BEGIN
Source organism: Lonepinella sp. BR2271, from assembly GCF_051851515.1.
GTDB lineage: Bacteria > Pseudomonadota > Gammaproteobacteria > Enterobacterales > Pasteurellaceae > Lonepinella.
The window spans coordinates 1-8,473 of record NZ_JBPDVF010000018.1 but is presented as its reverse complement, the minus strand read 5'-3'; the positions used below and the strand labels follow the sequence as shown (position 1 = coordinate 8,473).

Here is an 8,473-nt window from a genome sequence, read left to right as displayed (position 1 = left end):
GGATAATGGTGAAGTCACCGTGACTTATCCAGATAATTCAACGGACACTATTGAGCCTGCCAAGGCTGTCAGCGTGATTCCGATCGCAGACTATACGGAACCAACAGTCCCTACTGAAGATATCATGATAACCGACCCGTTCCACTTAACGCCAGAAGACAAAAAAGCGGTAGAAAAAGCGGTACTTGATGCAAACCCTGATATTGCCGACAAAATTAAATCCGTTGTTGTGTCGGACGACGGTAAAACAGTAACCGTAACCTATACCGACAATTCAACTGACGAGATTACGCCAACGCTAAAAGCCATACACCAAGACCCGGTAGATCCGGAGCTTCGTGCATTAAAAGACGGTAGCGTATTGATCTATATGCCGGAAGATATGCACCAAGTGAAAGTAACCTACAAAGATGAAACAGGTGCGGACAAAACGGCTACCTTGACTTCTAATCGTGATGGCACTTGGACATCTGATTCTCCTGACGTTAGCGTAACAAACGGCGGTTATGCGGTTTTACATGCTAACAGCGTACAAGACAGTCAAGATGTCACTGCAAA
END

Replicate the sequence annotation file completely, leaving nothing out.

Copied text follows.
Source organism: Lonepinella sp. BR2271, from assembly GCF_051851515.1.
GTDB lineage: Bacteria > Pseudomonadota > Gammaproteobacteria > Enterobacterales > Pasteurellaceae > Lonepinella.
The window spans coordinates 1-8,473 of record NZ_JBPDVF010000018.1 but is presented as its reverse complement, the minus strand read 5'-3'; the positions used below and the strand labels follow the sequence as shown (position 1 = coordinate 8,473).

Here is an 8,473-nt window from a genome sequence, read left to right as displayed (position 1 = left end):
GGATAATGGTGAAGTCACCGTGACTTATCCAGATAATTCAACGGACACTATTGAGCCTGCCAAGGCTGTCAGCGTGATTCCGATCGCAGACTATACGGAACCAACAGTCCCTACTGAAGATATCATGATAACCGACCCGTTCCACTTAACGCCAGAAGACAAAAAAGCGGTAGAAAAAGCGGTACTTGATGCAAACCCTGATATTGCCGACAAAATTAAATCCGTTGTTGTGTCGGACGACGGTAAAACAGTAACCGTAACCTATACCGACAATTCAACTGACGAGATTACGCCAACGCTAAAAGCCATACACCAAGACCCGGTAGATCCGGAGCTTCGTGCATTAAAAGACGGTAGCGTATTGATCTATATGCCGGAAGATATGCACCAAGTGAAAGTAACCTACAAAGATGAAACAGGTGCGGACAAAACGGCTACCTTGACTTCTAATCGTGATGGCACTTGGACATCTGATTCTCCTGACGTTAGCGTAACAAACGGCGGTTATGCGGTTTTACATGCTAACAGCGTACAAGACAGTCAAGATGTCACTGCAAA